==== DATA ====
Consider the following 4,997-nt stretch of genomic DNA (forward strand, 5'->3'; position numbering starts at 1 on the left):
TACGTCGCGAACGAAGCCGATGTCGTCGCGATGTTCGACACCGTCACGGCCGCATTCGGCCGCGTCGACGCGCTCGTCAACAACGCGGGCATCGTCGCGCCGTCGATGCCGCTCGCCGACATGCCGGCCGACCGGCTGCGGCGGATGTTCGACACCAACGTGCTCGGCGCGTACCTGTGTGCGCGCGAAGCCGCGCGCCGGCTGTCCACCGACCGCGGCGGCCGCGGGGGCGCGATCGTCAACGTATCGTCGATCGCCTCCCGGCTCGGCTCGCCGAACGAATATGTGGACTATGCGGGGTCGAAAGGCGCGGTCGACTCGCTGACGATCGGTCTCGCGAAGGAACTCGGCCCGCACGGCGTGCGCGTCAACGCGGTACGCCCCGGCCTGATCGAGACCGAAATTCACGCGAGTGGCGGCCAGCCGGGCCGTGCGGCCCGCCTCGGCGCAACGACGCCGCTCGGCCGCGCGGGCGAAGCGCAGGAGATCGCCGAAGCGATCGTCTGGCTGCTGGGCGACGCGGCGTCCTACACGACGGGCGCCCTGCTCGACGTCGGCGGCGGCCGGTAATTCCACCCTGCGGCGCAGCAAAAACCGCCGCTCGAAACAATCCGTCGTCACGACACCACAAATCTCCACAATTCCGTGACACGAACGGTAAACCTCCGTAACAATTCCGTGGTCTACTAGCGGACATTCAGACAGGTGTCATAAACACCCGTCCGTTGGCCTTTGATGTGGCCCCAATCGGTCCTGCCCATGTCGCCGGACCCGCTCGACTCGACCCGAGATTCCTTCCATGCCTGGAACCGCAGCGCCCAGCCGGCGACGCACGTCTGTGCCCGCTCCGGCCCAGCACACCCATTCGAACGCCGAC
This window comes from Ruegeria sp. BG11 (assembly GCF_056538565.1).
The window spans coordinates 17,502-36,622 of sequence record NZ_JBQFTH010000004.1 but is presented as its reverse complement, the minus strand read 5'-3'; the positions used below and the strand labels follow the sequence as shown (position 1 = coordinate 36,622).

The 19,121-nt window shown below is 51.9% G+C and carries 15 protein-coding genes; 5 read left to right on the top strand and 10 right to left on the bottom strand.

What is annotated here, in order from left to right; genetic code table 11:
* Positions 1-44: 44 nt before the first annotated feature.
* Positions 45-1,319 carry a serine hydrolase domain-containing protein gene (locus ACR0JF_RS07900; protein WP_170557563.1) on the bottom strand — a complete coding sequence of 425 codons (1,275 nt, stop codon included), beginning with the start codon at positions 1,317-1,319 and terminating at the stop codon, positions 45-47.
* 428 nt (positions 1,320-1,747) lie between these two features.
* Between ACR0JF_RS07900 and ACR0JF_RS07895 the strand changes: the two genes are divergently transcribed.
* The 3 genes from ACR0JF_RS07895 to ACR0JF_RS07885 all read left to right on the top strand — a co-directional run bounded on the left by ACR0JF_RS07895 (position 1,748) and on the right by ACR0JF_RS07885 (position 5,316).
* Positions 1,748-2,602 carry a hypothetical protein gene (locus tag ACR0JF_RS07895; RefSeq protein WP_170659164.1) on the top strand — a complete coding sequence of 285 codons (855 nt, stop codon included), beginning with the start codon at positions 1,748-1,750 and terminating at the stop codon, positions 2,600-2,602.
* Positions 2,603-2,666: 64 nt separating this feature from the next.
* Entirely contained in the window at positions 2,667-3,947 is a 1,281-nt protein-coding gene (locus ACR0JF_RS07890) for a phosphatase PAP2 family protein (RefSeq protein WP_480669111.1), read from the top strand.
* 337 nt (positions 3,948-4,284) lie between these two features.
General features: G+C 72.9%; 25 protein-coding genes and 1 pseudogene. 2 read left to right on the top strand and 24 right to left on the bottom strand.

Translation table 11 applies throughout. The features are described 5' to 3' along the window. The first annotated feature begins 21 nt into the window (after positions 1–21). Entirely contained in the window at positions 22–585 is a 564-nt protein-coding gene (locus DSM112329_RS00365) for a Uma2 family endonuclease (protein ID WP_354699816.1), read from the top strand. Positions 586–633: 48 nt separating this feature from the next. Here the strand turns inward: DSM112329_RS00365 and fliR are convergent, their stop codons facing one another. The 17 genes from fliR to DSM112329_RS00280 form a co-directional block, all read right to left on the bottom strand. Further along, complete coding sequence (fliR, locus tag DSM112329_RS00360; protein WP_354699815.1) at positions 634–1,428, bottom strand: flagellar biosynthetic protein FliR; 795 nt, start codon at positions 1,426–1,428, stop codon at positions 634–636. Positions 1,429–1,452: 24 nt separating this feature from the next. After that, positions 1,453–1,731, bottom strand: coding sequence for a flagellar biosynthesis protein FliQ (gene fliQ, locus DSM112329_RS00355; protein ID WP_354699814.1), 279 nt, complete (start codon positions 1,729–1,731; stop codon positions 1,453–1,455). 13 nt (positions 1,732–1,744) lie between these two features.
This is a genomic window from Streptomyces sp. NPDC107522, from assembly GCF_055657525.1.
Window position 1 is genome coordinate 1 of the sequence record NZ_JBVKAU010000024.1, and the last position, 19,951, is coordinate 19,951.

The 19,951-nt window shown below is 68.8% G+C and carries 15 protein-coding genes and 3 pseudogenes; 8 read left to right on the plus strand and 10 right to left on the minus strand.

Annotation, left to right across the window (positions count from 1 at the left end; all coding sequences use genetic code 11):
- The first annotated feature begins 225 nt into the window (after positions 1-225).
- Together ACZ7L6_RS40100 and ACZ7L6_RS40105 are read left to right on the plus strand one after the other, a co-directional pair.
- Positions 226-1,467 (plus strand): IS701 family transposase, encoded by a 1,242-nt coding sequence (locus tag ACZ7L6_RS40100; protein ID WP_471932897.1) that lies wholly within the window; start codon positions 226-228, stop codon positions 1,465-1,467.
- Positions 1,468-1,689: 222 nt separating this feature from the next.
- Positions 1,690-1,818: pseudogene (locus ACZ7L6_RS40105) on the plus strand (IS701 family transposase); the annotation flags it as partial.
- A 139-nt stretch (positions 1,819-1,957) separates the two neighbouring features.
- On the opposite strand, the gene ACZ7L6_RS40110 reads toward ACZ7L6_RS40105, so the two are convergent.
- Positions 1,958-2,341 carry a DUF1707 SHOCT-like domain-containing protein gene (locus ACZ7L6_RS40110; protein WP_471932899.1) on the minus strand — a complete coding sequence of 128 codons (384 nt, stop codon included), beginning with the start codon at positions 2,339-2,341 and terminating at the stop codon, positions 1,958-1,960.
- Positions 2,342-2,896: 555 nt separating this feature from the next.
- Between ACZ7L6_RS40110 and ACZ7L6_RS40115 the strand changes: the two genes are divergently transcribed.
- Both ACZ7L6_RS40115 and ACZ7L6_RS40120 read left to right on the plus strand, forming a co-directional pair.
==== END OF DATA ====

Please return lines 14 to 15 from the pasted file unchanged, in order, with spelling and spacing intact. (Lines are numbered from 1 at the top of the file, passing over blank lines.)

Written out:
* Entirely contained in the window at positions 2,667-3,947 is a 1,281-nt protein-coding gene (locus ACR0JF_RS07890) for a phosphatase PAP2 family protein (RefSeq protein WP_480669111.1), read from the top strand.
* 337 nt (positions 3,948-4,284) lie between these two features.